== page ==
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Time tapes (a thing of the past) & IV tubing set-ups

Does anyone have a resources for the correct usage of tubing (set-ups).  For example, a single antibiotic administered via gravity.  Do you hang on straight gravity tubing 85" or do you hang a primary flush bag and secondary the med in.  This is the kind of info. I'm looking for.  More specifically, when a single med is infused via gravity, some med remains in the tubing and having a flush system eliminates this but also has the patient receiving additional solution.  Any answers?

Also, are IV time tapes for primary solutions (gravity infusion) a thing of the past?  Somehow the use of time tapes has disappeared in our facility and we do not have the luxury of having pumps for every patient.  I can't imagine how people "know" the patient is receiving the correct amount of fluid.

There is no single "best"

There is no single "best" tubing set up that will work for every patient in every setting. I have seen intermittent meds given by a direct connection to the needleless connector and gravity infusion. I have also seen normal saline used as a carrier solution with all meds piggybacked into the saline. Do you have a problem with nurses not immediately disconnecting meds when they are finished? If so, I would recommend you use a carrier fluid. If you are in an outpatient setting where nurses are closely monitoring infusions, direct connection is the least costly. Just remember that every second that the tubing is connected without some infusion running, there will be blood reflux into the catheter which will lead to occlusion over time. RE the small amount of residual left in the tubing, I have never found this to be of any serious concern because it is a relatively small amount of fluid, probably less than 1 mL. RE time tapes on all primary fluids, I still teach this and think it is a good practice. Just think about all the recalls of infusion pumps recently. That tape is a simple method to provide an additional check to determine is the proper rate is infusing. This is just too easy to overlook in my opinion.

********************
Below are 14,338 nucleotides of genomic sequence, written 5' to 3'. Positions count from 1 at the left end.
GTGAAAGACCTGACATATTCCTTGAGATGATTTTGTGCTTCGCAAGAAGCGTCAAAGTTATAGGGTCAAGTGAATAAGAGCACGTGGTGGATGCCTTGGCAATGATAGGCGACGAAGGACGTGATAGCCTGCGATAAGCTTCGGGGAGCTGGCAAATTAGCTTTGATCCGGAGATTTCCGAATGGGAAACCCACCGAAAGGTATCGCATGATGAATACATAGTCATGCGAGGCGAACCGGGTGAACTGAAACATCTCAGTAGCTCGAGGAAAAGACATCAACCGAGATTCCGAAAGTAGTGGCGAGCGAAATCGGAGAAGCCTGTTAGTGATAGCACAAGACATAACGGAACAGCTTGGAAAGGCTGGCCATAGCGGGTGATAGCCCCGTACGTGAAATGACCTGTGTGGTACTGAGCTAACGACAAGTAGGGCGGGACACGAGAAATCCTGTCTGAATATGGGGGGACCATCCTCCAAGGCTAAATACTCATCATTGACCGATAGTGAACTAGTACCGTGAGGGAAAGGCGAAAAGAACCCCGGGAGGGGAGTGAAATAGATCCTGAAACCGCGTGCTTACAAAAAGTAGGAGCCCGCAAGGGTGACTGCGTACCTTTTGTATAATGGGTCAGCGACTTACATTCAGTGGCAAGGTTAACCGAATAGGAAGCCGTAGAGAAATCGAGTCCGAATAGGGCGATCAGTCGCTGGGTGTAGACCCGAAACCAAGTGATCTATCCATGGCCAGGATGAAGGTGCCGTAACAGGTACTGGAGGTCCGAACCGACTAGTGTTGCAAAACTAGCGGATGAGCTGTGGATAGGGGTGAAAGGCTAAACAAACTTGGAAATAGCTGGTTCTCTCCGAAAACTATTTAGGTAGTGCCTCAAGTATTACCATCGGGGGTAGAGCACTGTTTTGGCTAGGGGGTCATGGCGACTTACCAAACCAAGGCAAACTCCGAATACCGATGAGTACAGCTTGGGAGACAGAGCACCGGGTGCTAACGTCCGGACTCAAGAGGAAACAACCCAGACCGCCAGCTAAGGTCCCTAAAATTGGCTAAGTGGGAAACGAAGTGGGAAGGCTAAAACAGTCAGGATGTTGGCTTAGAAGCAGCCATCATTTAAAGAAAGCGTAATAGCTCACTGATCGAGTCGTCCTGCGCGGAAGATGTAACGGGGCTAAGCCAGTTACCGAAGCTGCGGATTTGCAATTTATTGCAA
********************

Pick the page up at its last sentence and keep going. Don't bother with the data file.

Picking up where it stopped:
Lynn Hadaway, M.Ed., RN, BC, CRNI

Lynn Hadaway, M.Ed., RN, BC, CRNI

Lynn Hadaway Associates, Inc.

126 Main Street, PO Box 10

Milner, GA 30257


Office Phone 770-358-7861

Gwen Irwin
My question about using a

My question about using a carrier fluid is where is the order to cover that?  Is using a carrier fluid out of the scope of a nurse's practice?  I know that state by state is different, but where is the order to cover that saline bag?

Gwen Irwin

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